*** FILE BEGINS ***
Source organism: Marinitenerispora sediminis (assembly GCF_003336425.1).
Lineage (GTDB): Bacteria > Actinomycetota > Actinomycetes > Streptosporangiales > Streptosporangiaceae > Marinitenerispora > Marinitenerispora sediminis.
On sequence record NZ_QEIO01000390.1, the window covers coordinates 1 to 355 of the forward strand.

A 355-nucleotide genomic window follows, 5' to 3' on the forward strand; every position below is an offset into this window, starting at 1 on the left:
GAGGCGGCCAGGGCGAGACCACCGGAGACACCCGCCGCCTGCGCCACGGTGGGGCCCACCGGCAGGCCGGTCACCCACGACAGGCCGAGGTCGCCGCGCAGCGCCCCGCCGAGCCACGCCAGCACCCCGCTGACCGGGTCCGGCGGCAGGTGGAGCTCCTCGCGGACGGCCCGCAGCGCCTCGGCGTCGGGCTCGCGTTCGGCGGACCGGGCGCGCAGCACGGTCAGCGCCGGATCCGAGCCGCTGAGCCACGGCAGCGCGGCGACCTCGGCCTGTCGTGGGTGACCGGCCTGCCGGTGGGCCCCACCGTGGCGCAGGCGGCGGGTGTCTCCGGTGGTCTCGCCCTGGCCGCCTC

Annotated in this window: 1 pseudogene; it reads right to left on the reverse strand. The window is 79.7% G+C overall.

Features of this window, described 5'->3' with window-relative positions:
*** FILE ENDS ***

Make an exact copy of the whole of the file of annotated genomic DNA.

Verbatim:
Source organism: Marinitenerispora sediminis (assembly GCF_003336425.1).
Lineage (GTDB): Bacteria > Actinomycetota > Actinomycetes > Streptosporangiales > Streptosporangiaceae > Marinitenerispora > Marinitenerispora sediminis.
On sequence record NZ_QEIO01000390.1, the window covers coordinates 1 to 355 of the forward strand.

A 355-nucleotide genomic window follows, 5' to 3' on the forward strand; every position below is an offset into this window, starting at 1 on the left:
GAGGCGGCCAGGGCGAGACCACCGGAGACACCCGCCGCCTGCGCCACGGTGGGGCCCACCGGCAGGCCGGTCACCCACGACAGGCCGAGGTCGCCGCGCAGCGCCCCGCCGAGCCACGCCAGCACCCCGCTGACCGGGTCCGGCGGCAGGTGGAGCTCCTCGCGGACGGCCCGCAGCGCCTCGGCGTCGGGCTCGCGTTCGGCGGACCGGGCGCGCAGCACGGTCAGCGCCGGATCCGAGCCGCTGAGCCACGGCAGCGCGGCGACCTCGGCCTGTCGTGGGTGACCGGCCTGCCGGTGGGCCCCACCGTGGCGCAGGCGGCGGGTGTCTCCGGTGGTCTCGCCCTGGCCGCCTC

Annotated in this window: 1 pseudogene; it reads right to left on the reverse strand. The window is 79.7% G+C overall.

Features of this window, described 5'->3' with window-relative positions: